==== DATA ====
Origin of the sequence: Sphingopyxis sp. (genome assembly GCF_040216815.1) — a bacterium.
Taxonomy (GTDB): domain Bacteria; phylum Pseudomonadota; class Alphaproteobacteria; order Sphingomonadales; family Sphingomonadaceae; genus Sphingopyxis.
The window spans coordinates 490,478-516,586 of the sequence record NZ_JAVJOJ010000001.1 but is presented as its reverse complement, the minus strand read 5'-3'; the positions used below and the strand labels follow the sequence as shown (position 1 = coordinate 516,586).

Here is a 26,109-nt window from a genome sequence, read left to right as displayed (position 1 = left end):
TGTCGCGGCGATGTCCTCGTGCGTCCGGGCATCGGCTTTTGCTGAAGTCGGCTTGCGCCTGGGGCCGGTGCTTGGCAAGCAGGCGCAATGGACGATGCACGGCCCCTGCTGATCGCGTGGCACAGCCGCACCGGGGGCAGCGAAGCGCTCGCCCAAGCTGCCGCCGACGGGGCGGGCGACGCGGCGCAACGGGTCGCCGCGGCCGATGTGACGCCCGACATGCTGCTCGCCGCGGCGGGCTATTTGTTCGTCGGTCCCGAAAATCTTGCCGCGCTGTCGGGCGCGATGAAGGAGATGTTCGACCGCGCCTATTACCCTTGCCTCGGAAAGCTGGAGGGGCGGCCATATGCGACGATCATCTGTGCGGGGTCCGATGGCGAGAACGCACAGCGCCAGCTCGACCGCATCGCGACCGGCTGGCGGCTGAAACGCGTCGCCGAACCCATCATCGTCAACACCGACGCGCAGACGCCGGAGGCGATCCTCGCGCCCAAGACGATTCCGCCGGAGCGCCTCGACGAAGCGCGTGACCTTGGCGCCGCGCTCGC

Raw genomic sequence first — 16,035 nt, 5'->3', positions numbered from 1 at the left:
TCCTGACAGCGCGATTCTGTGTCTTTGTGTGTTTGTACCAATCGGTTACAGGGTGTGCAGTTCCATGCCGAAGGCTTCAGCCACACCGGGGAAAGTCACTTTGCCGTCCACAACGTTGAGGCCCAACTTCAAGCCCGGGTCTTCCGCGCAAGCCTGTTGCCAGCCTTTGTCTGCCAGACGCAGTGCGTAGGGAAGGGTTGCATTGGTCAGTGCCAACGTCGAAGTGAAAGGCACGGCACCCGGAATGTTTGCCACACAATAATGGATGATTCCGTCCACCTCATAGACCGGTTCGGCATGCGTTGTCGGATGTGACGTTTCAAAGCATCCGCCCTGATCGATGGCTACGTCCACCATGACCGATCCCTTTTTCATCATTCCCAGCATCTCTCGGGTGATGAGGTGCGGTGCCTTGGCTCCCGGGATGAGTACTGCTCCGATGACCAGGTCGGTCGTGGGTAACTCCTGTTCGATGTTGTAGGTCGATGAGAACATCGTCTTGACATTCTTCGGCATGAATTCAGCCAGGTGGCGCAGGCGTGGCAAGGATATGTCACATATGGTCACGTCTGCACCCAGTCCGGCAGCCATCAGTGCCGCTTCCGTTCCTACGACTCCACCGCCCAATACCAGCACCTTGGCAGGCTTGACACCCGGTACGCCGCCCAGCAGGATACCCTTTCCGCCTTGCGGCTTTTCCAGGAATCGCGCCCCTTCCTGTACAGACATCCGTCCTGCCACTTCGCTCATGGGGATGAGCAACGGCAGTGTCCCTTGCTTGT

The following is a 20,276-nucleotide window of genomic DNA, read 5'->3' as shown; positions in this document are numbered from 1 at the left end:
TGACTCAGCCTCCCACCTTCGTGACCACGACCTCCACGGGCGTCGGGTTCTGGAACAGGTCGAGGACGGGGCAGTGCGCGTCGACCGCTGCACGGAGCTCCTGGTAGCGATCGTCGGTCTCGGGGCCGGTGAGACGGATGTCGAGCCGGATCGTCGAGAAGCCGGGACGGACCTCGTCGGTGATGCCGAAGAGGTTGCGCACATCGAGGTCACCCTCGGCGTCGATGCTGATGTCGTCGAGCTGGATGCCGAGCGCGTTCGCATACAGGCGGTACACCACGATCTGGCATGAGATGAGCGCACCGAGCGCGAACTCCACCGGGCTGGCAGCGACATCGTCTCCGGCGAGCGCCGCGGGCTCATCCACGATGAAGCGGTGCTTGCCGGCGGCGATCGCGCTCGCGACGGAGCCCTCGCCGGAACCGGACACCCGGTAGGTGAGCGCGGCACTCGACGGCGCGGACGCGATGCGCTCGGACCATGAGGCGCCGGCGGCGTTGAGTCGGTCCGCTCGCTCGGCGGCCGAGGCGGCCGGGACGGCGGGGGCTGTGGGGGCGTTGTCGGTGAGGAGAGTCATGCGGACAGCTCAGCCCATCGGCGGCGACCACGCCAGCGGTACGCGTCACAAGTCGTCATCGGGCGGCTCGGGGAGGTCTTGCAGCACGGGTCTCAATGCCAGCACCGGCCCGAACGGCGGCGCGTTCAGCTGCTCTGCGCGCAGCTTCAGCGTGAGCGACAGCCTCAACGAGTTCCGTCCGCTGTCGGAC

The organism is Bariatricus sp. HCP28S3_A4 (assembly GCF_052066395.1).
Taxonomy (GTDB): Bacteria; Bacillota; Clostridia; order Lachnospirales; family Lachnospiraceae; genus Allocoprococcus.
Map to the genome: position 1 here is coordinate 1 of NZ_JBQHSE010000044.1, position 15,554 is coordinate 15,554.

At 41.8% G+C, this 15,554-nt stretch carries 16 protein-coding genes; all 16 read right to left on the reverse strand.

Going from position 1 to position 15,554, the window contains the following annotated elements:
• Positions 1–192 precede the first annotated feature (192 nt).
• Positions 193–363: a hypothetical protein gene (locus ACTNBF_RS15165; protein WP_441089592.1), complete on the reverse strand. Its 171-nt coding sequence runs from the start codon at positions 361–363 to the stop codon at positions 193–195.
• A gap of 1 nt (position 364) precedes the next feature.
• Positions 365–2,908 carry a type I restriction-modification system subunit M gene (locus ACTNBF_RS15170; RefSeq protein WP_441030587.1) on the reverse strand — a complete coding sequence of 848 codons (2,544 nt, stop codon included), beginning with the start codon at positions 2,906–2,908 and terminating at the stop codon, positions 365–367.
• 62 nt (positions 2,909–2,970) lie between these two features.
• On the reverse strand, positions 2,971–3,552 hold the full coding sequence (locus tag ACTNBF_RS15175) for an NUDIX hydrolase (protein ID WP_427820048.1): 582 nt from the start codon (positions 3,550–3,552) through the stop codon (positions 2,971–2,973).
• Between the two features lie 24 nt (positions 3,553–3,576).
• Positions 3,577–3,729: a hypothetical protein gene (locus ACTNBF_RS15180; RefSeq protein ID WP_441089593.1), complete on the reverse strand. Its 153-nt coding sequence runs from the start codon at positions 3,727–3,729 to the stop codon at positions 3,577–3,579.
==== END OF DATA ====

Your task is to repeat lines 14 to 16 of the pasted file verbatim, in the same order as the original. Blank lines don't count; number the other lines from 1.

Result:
Going from position 1 to position 15,554, the window contains the following annotated elements:
• Positions 1–192 precede the first annotated feature (192 nt).
• Positions 193–363: a hypothetical protein gene (locus ACTNBF_RS15165; protein WP_441089592.1), complete on the reverse strand. Its 171-nt coding sequence runs from the start codon at positions 361–363 to the stop codon at positions 193–195.